Second Parent Adoption

Second Parent Adoption

A second parent adoption is when one partner wishes to legally adopt the other partner’s child so they share equal legal parental rights. This typically occurs when the couple is unmarried or if they’re a same-sex couple and wish to ensure their parental rights are protected.

An attorney is always needed to complete a second-parent adoption in Virginia, Maryland or Washington, D.C. Jennifer and Catelyn are proud to help couples to complete their families through second-parent adoptions, and have many years of experience doing so.

If you’re ready to legally confirm your status as a family, contact us now.

To learn more about second-parent adoption in DC, MD and VA, read the following guide for more information:

Who Might Consider Adopting a Partner’s Child?

Second parent adoptions are commonly completed by same-sex couples who are in a committed relationship and who are raising a child together, but may not be legally married. For example, if one person previously adopted a child individually or has a biological child from a previous relationship, their partner may choose to complete a second parent adoption so that they can have equal legal rights to their child.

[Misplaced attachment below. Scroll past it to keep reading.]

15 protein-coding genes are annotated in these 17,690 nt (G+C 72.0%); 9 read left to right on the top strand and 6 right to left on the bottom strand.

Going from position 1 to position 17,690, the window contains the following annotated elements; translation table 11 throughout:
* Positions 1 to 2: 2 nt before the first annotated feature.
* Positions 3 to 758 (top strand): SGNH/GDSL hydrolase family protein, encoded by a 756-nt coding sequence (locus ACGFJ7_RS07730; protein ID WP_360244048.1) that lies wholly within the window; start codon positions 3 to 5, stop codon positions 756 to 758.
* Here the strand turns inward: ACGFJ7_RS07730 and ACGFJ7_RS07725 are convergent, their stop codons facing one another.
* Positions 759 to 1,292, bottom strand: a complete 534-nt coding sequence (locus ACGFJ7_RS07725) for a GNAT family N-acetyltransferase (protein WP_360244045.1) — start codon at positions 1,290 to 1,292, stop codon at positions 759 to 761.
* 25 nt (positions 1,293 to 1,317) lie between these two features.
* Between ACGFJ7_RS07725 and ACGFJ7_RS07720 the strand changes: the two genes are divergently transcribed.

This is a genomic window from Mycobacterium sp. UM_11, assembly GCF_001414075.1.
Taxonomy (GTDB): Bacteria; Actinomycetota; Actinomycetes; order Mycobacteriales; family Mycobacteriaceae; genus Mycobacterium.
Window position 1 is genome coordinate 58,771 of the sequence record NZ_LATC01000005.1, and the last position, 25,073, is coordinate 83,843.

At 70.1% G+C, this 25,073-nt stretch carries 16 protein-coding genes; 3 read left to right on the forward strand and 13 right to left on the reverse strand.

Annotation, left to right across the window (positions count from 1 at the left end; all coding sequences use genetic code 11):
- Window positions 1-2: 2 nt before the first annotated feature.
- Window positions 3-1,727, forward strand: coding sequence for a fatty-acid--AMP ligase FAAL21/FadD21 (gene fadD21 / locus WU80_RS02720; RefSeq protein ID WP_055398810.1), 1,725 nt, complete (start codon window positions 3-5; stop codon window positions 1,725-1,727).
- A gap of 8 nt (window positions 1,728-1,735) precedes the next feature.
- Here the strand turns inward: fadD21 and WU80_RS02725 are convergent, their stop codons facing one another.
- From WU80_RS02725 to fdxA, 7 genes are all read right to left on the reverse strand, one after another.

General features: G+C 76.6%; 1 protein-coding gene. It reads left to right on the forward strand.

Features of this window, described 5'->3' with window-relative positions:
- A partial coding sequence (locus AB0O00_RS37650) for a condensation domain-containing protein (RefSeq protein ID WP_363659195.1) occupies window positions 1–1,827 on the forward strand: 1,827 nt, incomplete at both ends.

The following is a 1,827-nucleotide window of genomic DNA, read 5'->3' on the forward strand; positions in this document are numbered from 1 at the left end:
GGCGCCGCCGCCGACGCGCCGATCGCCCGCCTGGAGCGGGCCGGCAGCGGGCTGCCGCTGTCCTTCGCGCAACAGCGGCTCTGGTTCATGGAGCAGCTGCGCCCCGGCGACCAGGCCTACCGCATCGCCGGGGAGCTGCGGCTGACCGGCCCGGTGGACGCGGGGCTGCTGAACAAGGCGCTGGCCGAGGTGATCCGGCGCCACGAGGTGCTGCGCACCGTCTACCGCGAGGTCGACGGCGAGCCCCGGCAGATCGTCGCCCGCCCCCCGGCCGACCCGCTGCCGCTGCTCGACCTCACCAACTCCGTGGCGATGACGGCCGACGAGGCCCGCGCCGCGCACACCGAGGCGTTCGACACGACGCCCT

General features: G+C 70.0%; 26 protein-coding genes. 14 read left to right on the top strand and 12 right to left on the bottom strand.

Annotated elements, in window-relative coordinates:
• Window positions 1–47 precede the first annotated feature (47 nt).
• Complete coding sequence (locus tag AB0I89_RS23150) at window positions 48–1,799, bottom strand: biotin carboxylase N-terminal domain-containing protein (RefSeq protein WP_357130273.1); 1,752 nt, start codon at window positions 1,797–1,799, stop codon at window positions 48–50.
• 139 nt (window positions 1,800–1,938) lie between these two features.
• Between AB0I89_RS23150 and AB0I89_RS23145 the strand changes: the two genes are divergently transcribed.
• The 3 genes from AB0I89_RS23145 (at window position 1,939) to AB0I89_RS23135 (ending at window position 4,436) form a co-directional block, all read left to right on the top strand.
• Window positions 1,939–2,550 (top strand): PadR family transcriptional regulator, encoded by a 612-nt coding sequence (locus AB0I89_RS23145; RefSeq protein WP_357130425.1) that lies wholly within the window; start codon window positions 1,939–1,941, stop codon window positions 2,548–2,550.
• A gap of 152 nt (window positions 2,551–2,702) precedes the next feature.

With the legalization of same-sex marriage, married same-sex couples can also choose to adopt jointly or to complete a stepparent adoption. There are many ways for you to become a family. Or, if your family is already complete but lacks legal formalization of the bonds you share, we can help.

To learn more about which type of adoption is appropriate in your situation, contact us now. We can advise you about how to best complete your family.

The Process of Second Parent Adoptions in the District of Columbia, Virginia, and Maryland

The District of Columbia allows second parent adoptions to take place in the District if a child is (was) born in the District on or after July 1, 2009. Non-resident couples may obtain an adoption in the District or a Judgment of Parentage based solely on the birth of the child in the District of Columbia. This means that lesbian couples who gave birth to a child in the District of Columbia after July 1, 2009 will be able to obtain a second-parent adoption in D.C., even if they reside outside of the District. Once granted, the Commonwealth of Virginia, North Carolina and other States, as well as the federal government, should recognize the adoption for all purposes. 

The first second parent adoption in Maryland was granted in late 1996, and the first second parent adoption in the District of Columbia was granted in 1995. Today, second parent adoption in either jurisdiction is routinely granted as long as the parents have met the adoption criteria required by the local court.